Thinking of using fish pedicures? Think again.

From: “Dr. David Scarfe”
Date: 28 November 2012 20:08:08 AWST
Subject: AquaVetMed: Fish Pedicures & Possible Zoonotics

November 28, 2012
Agency warns of dangers of fish pedicures

In 2008, a pedicure trend swept the nation: tiny fish eating the dead skin off customers’ feet. Now the Centers for Disease Control and Prevention warn that the “doctor fish” may carry bacteria that could cause serious infections. Shortly after the fish pedicures began, public health agencies spoke out against the practice, and California, Florida and several other states banned it. Texas banned such pedicures in 2008.

The CDC published a report Wednesday by the Centre for Environment, Fisheries & Aquaculture Science in the United Kingdom, which studied the kinds of bacteria carried by the doctor fish, Garra rufa, an inch-long silver carp native to Southeast Asia.
“To date there has been only limited information on the types of bacteria associated with these fish,” lead researcher David Verner-Jeffreys said. “Our study identified some of the species of bacteria associated with this fish species, including some that can cause infections in both fish and humans.”

It’s no secret that water provides a breeding ground for all kinds of bacteria. Mix that with bacteria living on fish scales or in their waste and even the tiniest cut from an overzealous doctor fish, and the risk of infection is very real. Doctor fish are generally imported to salons from Indonesia or Malaysia, which can make it difficult to control the quality of the fish breeding and environment.

After an outbreak of strep bacteria last year in a shipment of the fish, the British government seized five containers from London Heathrow Airport to study what kinds of bacteria the fish were carrying. “The [strep] strain we isolated typically only causes disease in fish,” Verner-Jeffreys said. “We then went on to look at other consignments of apparently healthy imported G. rufa and found some other species of bacteria that can cause disease in humans and fish.” These bacteria included Aeromonas, which causes wound infections and gastrointestinal problems in humans; Streptococcus agalactiae, which causes skin and soft-tissue infections; and Mycobacteria, which the study reported have been responsible for skin infections in some pedicure clients in the U.K.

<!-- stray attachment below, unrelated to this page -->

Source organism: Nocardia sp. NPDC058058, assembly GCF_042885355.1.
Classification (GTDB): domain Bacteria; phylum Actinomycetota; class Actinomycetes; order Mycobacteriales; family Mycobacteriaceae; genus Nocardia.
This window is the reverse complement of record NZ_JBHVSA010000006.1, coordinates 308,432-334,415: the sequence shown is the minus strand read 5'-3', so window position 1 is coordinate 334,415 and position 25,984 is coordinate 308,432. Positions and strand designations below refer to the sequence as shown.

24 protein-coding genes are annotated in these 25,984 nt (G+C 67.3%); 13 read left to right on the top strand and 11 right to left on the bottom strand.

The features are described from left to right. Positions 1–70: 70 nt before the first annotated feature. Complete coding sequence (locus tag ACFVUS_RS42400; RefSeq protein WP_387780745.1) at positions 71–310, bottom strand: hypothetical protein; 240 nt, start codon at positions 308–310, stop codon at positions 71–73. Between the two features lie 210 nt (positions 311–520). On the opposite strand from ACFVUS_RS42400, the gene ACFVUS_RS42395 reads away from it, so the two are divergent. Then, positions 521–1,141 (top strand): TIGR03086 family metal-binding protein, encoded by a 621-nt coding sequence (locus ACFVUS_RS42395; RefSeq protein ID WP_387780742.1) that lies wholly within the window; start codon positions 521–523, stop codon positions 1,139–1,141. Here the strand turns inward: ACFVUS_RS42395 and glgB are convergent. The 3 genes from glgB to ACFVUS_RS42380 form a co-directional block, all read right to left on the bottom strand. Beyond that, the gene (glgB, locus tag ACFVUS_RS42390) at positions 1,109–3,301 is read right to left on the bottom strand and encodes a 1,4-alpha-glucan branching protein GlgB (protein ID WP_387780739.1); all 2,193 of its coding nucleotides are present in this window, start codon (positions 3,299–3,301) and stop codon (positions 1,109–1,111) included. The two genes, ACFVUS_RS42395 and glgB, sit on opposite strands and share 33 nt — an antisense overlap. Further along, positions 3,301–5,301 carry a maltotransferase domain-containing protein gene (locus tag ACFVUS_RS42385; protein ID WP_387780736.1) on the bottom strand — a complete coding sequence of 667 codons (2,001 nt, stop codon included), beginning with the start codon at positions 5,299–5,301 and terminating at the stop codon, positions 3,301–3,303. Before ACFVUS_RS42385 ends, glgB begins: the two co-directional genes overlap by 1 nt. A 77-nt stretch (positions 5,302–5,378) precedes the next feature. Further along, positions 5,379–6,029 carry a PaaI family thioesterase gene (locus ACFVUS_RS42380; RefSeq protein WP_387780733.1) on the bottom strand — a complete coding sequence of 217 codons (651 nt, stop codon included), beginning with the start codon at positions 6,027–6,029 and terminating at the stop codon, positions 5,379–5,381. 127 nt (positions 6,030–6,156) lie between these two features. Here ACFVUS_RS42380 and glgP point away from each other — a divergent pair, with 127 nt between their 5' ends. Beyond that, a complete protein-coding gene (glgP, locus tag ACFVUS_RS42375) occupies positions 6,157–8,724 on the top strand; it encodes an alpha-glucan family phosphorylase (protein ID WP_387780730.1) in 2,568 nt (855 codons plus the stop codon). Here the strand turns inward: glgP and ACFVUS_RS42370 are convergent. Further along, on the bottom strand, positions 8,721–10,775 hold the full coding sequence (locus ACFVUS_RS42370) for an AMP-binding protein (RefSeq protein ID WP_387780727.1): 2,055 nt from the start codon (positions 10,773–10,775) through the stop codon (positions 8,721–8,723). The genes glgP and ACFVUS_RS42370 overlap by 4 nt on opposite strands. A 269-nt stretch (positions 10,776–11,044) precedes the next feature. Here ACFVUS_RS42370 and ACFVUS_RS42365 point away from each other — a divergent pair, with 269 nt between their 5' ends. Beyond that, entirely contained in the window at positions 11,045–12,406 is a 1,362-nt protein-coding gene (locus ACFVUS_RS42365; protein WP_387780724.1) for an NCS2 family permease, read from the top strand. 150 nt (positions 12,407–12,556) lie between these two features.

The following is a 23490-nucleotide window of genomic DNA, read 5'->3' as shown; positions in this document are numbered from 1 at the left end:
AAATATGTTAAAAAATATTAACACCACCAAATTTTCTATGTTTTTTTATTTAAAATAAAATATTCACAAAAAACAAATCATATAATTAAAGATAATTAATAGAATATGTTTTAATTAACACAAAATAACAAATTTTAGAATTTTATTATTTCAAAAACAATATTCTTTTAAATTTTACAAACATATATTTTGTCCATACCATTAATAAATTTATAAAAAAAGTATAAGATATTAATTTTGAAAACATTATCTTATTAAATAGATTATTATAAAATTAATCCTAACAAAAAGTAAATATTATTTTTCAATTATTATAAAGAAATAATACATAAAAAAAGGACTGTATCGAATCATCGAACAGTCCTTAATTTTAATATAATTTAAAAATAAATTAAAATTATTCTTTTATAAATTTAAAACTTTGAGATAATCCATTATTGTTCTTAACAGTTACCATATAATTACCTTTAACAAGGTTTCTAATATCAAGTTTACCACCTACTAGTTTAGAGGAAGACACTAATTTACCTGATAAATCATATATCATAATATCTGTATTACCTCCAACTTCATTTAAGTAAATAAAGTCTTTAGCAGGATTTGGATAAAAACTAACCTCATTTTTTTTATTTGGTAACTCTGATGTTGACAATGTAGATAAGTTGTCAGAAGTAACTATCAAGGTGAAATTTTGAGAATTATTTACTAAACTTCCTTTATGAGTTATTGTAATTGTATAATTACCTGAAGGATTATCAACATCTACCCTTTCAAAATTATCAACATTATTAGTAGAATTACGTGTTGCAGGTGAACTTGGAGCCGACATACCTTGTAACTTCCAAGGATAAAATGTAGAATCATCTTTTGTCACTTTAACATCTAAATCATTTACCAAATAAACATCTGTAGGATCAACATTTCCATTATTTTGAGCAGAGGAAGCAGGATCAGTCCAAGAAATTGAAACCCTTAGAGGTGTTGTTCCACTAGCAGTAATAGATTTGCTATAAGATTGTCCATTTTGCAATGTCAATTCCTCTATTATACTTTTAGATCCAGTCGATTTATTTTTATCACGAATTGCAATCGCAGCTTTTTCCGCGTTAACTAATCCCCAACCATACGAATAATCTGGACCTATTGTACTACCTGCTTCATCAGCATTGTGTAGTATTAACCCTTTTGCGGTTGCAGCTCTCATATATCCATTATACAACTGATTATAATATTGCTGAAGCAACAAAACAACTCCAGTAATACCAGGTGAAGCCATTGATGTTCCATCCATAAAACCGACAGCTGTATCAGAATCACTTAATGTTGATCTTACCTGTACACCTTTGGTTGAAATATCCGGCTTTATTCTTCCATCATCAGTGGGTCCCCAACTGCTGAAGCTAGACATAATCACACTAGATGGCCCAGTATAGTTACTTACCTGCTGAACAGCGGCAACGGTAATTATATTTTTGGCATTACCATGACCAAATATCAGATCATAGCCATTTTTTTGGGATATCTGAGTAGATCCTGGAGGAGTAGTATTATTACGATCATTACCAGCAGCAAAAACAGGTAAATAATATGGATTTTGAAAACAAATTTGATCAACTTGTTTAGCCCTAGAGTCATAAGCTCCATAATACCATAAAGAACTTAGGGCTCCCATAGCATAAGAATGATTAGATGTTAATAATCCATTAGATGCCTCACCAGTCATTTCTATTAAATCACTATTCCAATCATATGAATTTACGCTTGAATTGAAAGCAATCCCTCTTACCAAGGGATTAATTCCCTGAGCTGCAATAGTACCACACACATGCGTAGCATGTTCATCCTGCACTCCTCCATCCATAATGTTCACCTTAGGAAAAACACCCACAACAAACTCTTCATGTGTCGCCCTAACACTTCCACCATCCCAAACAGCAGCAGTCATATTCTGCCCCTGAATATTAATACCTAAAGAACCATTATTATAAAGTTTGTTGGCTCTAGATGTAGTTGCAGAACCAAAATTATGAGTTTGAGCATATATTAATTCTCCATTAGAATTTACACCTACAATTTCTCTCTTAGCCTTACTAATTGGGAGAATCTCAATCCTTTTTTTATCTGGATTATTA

The researchers also found that these bacteria are often resistant to multiple drugs and therefore difficult to kill. “To date, there are only a limited number of reports of patients who might have been infected by this exposure route,” the report says. “However, our study raises some concerns over the extent that these fish, or their transport water, might harbor … pathogens of clinical relevance. It should be emphasized that neither us nor the [British] Health Protection Agency are advising that the practice should be banned,” Verner-Jeffreys said. “Any risks may be reduced by use of disease-free fish reared in controlled facilities under high standards of husbandry and welfare.”

See the source (http://tinyurl.com/c7gfovk) for the full story.

[The information referred to in this news story is neither a CDC or a CEFAS “Report.” It is actually a letter to the editor from David W. Verner-Jeffreys (CEFAS, UK), published in Emerging Infectious Diseases, 18 (6), June 2012. It is accessible at http://wwwnc.cdc.gov/eid/article/18/6/11-1782_article.htm. ADS-Mod]
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